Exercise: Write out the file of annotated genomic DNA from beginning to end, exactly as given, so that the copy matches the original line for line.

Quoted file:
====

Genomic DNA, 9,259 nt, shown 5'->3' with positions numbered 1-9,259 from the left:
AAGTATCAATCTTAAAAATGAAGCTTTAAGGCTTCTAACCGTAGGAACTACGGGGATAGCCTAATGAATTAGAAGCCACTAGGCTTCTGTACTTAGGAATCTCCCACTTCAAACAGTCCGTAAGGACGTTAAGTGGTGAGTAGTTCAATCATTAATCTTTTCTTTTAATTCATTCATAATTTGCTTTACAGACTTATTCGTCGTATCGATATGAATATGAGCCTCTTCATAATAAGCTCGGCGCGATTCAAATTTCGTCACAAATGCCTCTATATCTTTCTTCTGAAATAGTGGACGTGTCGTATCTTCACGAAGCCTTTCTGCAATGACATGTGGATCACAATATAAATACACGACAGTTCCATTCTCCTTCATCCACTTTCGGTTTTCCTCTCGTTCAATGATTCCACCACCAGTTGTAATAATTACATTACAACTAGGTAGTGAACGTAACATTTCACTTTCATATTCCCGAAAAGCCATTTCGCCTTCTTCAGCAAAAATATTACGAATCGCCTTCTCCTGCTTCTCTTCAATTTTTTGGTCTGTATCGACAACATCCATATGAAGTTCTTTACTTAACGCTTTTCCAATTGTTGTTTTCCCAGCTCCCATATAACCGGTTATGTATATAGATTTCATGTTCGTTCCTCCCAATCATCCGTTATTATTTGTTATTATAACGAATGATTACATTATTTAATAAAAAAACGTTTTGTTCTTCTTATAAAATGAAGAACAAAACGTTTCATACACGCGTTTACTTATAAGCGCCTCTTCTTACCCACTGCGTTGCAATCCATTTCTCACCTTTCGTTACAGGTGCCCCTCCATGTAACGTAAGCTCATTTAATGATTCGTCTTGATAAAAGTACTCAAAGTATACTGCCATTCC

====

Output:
Genomic DNA, 9,259 nt, shown 5'->3' with positions numbered 1-9,259 from the left:
AAGTATCAATCTTAAAAATGAAGCTTTAAGGCTTCTAACCGTAGGAACTACGGGGATAGCCTAATGAATTAGAAGCCACTAGGCTTCTGTACTTAGGAATCTCCCACTTCAAACAGTCCGTAAGGACGTTAAGTGGTGAGTAGTTCAATCATTAATCTTTTCTTTTAATTCATTCATAATTTGCTTTACAGACTTATTCGTCGTATCGATATGAATATGAGCCTCTTCATAATAAGCTCGGCGCGATTCAAATTTCGTCACAAATGCCTCTATATCTTTCTTCTGAAATAGTGGACGTGTCGTATCTTCACGAAGCCTTTCTGCAATGACATGTGGATCACAATATAAATACACGACAGTTCCATTCTCCTTCATCCACTTTCGGTTTTCCTCTCGTTCAATGATTCCACCACCAGTTGTAATAATTACATTACAACTAGGTAGTGAACGTAACATTTCACTTTCATATTCCCGAAAAGCCATTTCGCCTTCTTCAGCAAAAATATTACGAATCGCCTTCTCCTGCTTCTCTTCAATTTTTTGGTCTGTATCGACAACATCCATATGAAGTTCTTTACTTAACGCTTTTCCAATTGTTGTTTTCCCAGCTCCCATATAACCGGTTATGTATATAGATTTCATGTTCGTTCCTCCCAATCATCCGTTATTATTTGTTATTATAACGAATGATTACATTATTTAATAAAAAAACGTTTTGTTCTTCTTATAAAATGAAGAACAAAACGTTTCATACACGCGTTTACTTATAAGCGCCTCTTCTTACCCACTGCGTTGCAATCCATTTCTCACCTTTCGTTACAGGTGCCCCTCCATGTAACGTAAGCTCATTTAATGATTCGTCTTGATAAAAGTACTCAAAGTATACTGCCATTCC